- Oliver, P. G., Holmes, A. M., Killeen, I. J. & Turner, J. A. (2016). Marine Bivalve Shells of the British Isles. Amgueddfa Cymru - National Museum Wales. Available from: http://naturalhistory.museumwales.ac.uk/britishbivalves [Accessed: 14 February 2018].
- Rowson, B. & Wood, A. H. 2015. Shells from Alfred Russel Wallace in the National Museum of Wales. Mollusc World 37: 19-23.
- Wood, W. & J. Gallichan, 2008. BIOTIR 3: The new molluscan names of César-Marie-Felix Ancey, including illustrated type material from the National Museum of Wales. BIOTIR Reports, Studies in Terrestrial and Freshwater Biodiversity and Systematics, 3: vi + 162 pp., 22 pls.
Collection Manager: Mollusca Amgueddfa Cymru - National Museum Wales, Cardiff
Email: Harriet Wood
Tel: +44 (0)29 2057 3244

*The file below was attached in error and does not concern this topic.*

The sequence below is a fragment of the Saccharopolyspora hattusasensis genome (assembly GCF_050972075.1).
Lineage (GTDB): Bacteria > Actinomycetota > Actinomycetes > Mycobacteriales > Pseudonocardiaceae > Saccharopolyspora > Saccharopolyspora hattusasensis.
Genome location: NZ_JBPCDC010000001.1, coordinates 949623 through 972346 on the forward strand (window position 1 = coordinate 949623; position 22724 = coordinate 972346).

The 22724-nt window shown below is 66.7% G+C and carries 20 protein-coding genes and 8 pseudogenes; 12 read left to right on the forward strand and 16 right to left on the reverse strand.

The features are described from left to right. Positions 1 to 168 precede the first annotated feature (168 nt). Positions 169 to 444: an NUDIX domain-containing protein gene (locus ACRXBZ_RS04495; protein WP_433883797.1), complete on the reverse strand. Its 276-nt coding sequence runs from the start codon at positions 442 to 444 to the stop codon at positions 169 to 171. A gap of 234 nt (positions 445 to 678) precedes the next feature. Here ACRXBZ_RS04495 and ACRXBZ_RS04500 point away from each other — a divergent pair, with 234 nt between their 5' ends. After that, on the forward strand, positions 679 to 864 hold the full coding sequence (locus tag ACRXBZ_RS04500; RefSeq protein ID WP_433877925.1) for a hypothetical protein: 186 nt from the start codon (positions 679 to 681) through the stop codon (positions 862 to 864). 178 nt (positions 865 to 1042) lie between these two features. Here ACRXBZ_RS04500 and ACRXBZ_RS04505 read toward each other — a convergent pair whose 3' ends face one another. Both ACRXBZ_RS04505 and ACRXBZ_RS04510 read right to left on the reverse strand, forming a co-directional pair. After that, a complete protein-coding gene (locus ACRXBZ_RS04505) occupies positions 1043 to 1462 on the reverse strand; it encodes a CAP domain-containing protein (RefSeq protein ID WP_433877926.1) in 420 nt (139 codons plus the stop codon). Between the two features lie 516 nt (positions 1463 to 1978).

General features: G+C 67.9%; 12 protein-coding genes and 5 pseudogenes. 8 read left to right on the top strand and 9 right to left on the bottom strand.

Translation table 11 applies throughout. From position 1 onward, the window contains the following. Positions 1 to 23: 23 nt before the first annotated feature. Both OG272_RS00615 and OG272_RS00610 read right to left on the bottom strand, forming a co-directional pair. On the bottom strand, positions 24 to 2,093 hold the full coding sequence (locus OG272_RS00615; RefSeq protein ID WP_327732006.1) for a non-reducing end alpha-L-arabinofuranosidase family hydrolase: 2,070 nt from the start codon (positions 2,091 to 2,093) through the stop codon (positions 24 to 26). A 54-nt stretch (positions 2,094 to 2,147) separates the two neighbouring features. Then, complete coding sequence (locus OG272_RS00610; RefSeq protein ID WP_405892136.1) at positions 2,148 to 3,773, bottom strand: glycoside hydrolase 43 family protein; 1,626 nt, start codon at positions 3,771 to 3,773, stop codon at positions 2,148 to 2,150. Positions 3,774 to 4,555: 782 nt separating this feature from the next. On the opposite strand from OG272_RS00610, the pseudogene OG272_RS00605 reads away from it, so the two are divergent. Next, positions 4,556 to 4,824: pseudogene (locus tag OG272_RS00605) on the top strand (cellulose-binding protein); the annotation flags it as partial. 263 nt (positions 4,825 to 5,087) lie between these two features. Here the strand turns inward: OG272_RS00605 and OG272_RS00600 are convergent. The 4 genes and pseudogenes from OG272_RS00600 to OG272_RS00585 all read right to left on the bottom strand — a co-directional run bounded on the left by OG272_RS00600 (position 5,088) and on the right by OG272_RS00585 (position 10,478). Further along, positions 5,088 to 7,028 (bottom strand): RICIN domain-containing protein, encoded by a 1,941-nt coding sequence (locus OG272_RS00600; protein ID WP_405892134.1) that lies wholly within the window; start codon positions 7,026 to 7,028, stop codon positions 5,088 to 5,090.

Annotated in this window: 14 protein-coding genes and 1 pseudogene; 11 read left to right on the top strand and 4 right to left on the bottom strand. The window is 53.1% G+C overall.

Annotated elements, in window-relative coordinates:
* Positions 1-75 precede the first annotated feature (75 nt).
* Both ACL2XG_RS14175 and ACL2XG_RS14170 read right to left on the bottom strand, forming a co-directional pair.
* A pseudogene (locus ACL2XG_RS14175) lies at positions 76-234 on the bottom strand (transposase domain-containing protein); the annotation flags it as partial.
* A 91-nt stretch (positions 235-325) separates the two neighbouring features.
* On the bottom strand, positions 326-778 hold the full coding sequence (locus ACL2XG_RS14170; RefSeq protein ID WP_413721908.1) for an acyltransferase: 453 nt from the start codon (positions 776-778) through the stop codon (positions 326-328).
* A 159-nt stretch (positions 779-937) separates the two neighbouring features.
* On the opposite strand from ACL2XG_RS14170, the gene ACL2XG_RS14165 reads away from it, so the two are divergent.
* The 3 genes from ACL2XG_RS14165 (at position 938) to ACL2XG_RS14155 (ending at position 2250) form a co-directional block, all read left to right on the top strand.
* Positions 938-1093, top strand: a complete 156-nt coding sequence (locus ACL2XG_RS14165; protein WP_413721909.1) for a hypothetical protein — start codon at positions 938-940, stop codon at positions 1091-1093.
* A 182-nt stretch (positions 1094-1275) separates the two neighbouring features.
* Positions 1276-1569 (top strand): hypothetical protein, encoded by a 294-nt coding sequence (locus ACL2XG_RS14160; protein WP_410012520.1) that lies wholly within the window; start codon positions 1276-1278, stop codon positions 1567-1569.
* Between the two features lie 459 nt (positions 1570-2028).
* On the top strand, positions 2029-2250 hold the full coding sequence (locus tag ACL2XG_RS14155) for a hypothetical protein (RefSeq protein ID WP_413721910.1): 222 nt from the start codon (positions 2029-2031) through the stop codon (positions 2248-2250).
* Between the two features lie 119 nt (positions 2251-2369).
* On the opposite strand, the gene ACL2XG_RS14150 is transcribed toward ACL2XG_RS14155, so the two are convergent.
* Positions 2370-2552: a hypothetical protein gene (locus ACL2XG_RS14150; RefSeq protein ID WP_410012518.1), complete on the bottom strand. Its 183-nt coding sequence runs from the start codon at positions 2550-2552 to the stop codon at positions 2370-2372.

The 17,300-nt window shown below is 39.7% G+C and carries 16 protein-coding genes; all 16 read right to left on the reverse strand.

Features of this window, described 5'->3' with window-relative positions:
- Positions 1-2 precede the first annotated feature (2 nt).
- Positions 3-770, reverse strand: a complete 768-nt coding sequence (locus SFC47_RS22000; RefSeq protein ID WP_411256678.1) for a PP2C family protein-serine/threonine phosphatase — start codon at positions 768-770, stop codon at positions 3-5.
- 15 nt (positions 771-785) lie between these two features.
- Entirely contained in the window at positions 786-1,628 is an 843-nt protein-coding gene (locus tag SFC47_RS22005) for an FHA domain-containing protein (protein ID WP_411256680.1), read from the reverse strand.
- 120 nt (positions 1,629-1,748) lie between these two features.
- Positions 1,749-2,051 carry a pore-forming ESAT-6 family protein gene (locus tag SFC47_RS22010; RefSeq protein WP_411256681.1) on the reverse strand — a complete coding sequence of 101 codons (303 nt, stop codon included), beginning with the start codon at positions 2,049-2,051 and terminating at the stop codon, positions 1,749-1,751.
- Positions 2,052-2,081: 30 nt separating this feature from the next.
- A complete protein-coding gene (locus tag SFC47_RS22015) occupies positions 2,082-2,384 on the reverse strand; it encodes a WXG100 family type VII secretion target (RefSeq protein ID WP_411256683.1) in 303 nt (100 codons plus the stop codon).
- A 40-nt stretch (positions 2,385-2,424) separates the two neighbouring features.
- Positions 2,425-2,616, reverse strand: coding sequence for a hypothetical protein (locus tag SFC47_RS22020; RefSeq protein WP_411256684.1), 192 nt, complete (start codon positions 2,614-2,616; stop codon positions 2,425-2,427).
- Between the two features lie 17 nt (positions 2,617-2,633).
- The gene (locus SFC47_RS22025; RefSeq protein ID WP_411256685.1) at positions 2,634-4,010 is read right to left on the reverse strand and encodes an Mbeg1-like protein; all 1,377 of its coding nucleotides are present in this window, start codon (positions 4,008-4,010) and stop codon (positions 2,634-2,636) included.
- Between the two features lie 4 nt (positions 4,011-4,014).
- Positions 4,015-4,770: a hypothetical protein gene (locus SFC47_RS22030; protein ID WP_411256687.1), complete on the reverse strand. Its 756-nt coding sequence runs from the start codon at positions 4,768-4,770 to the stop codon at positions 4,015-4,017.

The Mollusca collections comprise roughly 10,000 lots of worldwide shells, some of which date to the founding of the Bristol Museum in 1823 as part of the Bristol Institution for the Advancement of Science, Literature and the Arts (Copp, 1985). Both the first Curator, Johannes S. Miller (1780-1830), and his successor Samuel Stutchbury (1798-1859) were well-connected zoologists of their day and described new taxa of molluscs (Miller from the environs of Bristol, and Stutchbury mainly from his visit to Australia as naturalist to a pearl-fishing expedition). Donors of large series of exotic marine and non-marine species included Hugh Cuming (1791-1865) and William Theobald (1829-1908). Much of this early material was mounted on boards and was probably once on display in an adjacent building dedicated to Natural History. Collecting emphasis in the early 20th century shifted away from shells. In 1940, this building and its contents were badly damaged by the aerial bombing of the city. While large parts of the shell collection survived, it has still only been partially restored to order following its unpacking from storage in 1972. Nonetheless, Copp (1985) was able to write an indispensable history of its early years. A catalogue of the Mollusca collection was made in 1870, listing 3,556 lots that had then been recently acquired. Together with the earlier accession registers, which list older lots, it is useful in showing which material was once present.